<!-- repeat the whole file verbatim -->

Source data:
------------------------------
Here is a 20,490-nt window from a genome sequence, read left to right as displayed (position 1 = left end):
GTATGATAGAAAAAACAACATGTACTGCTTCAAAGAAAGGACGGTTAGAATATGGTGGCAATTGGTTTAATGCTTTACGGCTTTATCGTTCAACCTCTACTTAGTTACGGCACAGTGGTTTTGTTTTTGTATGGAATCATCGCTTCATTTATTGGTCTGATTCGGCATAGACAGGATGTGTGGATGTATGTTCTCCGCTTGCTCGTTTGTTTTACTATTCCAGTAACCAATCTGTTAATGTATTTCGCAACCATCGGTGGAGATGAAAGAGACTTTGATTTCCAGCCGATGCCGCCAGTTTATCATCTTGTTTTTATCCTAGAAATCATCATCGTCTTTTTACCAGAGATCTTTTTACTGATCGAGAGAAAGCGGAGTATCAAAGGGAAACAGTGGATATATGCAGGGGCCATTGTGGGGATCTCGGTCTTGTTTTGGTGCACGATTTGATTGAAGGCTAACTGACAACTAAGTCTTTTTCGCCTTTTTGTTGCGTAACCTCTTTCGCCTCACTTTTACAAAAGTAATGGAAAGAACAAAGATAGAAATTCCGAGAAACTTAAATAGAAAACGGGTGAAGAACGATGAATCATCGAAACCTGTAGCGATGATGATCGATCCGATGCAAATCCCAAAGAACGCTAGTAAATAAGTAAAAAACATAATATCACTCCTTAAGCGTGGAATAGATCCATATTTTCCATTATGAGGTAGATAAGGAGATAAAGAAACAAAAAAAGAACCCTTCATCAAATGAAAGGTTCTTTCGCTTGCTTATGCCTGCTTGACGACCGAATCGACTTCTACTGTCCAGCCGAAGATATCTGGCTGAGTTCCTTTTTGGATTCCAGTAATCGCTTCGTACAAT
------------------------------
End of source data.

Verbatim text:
Here is a 20,490-nt window from a genome sequence, read left to right as displayed (position 1 = left end):
GTATGATAGAAAAAACAACATGTACTGCTTCAAAGAAAGGACGGTTAGAATATGGTGGCAATTGGTTTAATGCTTTACGGCTTTATCGTTCAACCTCTACTTAGTTACGGCACAGTGGTTTTGTTTTTGTATGGAATCATCGCTTCATTTATTGGTCTGATTCGGCATAGACAGGATGTGTGGATGTATGTTCTCCGCTTGCTCGTTTGTTTTACTATTCCAGTAACCAATCTGTTAATGTATTTCGCAACCATCGGTGGAGATGAAAGAGACTTTGATTTCCAGCCGATGCCGCCAGTTTATCATCTTGTTTTTATCCTAGAAATCATCATCGTCTTTTTACCAGAGATCTTTTTACTGATCGAGAGAAAGCGGAGTATCAAAGGGAAACAGTGGATATATGCAGGGGCCATTGTGGGGATCTCGGTCTTGTTTTGGTGCACGATTTGATTGAAGGCTAACTGACAACTAAGTCTTTTTCGCCTTTTTGTTGCGTAACCTCTTTCGCCTCACTTTTACAAAAGTAATGGAAAGAACAAAGATAGAAATTCCGAGAAACTTAAATAGAAAACGGGTGAAGAACGATGAATCATCGAAACCTGTAGCGATGATGATCGATCCGATGCAAATCCCAAAGAACGCTAGTAAATAAGTAAAAAACATAATATCACTCCTTAAGCGTGGAATAGATCCATATTTTCCATTATGAGGTAGATAAGGAGATAAAGAAACAAAAAAAGAACCCTTCATCAAATGAAAGGTTCTTTCGCTTGCTTATGCCTGCTTGACGACCGAATCGACTTCTACTGTCCAGCCGAAGATATCTGGCTGAGTTCCTTTTTGGATTCCAGTAATCGCTTCGTACAAT